Statistics is the study of the collection, organization, analysis, and interpretation of data. It deals with all aspects of this, including the planning of data collection in terms of the design of surveys and experiments....

, the collection of quantifiable data from people involves a phenomenological step. Namely, in order to obtain that data, survey questions must be designed to collect measurable responses that are categorized in a logically sound and practical way, such that the form in which the questions are asked does not bias
Bias
Bias is an inclination to present or hold a partial perspective at the expense of alternatives. Bias can come in many forms.-In judgement and decision making:...

 the results. If this is not done, data distortions due to question-wording effects (response error) occur, and the data obtained may have no validity at all, because observations that do not have the same meaning (it would be like "adding up apples and pears") are counted up A prerequisite of a good survey is that all respondents are really able to give a definite and unambiguous answer to the questions, and that they understand what is asked of them in the same way. One could, for example, ask farmers, "How much risk do you run on your farm?" with a scale of response options ranging, for example, from "a lot of risk" to "no risk". But this yields quantitatively meaningless data that is not objective, since the interpretations of "how much risk" by farmers could focus, for example, on the number, size, frequency, severity, or consequence of risks, and each farmer will have his own idiosyncratic idea about that. All farmers may suffer, for example, from a lack of rainfall, but some will personally consider it a large risk, others a low risk, and some not a risk at all. Furthermore, in actually asking the questions of respondents and subsequently coding
Coding
Coding may refer to:* Channel coding in coding theory* Line coding* Computer programming, the process of designing, writing, testing, debugging / troubleshooting, and maintaining the source code of computer programs...

 the responses to numerical values, a technique must be found to ensure that no misinterpretation occurs of a type that would lead to errors. In other words, in designing the survey instrument, the researcher must somehow find a satisfactory "bridge" of meaning between the logical and practical requirements of the survey statistician, a statistical classification scheme, the awareness of respondents and the processors of the raw data. Finding this "bridge" involves an abstraction process that necessarily goes beyond logical inference, theory and experiment and involves an element of "art", because it must establish an appropriate connection between the language used, the intersubjective interactions between the surveyor and the respondent, and how respondents and those who process the data construct the meaning of what is being asked of them. For this cognitive process, it is impossible to provide a standard procedure that will always work, only "rules of thumb"; it requires a "practical" human insight.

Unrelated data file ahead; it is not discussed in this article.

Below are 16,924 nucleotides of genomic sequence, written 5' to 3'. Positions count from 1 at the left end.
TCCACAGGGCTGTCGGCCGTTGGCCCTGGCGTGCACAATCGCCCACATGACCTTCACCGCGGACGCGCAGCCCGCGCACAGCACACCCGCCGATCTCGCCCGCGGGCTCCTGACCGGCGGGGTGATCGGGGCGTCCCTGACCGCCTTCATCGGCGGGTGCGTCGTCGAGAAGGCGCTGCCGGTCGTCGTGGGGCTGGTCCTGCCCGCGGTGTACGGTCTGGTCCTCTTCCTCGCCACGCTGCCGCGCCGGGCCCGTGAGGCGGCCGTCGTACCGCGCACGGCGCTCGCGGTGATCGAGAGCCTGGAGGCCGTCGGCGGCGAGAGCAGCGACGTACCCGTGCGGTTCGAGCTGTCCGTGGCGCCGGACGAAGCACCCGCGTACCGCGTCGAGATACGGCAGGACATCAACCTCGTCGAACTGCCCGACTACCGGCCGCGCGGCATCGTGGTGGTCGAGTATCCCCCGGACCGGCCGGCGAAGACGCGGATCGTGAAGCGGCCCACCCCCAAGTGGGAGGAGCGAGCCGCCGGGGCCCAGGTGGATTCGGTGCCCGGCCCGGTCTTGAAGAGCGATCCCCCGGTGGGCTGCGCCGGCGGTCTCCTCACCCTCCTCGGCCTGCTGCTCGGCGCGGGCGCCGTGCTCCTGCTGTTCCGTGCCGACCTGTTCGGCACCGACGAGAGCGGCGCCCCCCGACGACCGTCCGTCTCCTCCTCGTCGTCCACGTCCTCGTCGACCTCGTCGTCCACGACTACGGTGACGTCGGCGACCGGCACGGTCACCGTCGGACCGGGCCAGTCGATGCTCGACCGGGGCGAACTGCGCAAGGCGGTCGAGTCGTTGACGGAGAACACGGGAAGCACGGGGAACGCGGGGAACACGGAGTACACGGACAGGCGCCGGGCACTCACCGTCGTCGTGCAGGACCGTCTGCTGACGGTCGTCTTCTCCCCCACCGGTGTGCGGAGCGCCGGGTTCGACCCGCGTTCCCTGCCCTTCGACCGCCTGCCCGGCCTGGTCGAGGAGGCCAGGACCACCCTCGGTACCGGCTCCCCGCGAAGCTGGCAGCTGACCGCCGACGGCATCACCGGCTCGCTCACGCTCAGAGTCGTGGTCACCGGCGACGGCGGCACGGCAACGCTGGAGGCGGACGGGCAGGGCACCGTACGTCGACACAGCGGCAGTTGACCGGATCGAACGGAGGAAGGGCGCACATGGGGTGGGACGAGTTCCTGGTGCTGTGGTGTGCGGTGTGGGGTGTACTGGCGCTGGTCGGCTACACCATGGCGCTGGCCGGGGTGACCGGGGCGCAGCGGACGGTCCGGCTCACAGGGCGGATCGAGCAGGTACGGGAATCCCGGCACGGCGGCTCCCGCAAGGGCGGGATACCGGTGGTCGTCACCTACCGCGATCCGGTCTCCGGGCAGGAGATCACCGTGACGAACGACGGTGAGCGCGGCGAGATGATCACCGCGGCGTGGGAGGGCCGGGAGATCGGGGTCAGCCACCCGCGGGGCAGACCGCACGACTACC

See also

  • Empirical relationship
    Empirical relationship
    In science, an empirical relationship is one based solely on observation rather than theory. An empirical relationship requires only confirmatory data irrespective of theoretical basis. Sometimes theoretical explanations for what were initially empirical relationships are found, in which case the...

  • Heterophenomenology
    Heterophenomenology
    Heterophenomenology is a term coined by Daniel Dennett to describe an explicitly third-person, scientific approach to the study of consciousness and other mental phenomena...

  • Particle physics phenomenology
    Particle physics phenomenology
    Particle physics phenomenology is the part of theoretical particle physics that deals with the application of theory to high-energy particle physics experiments. Within the Standard Model, phenomenology is the calculating of detailed predictions for experiments, usually at high precision...

  • Phenomenology (philosophy)
  • Phenomenology (psychology)
    Phenomenology (psychology)
    Phenomenology is an approach to psychological subject matter that has its roots in the philosophical work of Edmund Husserl. Early phenomenologists such as Husserl, Jean-Paul Sartre, and Maurice Merleau-Ponty conducted their own psychological investigations in the early 20th century...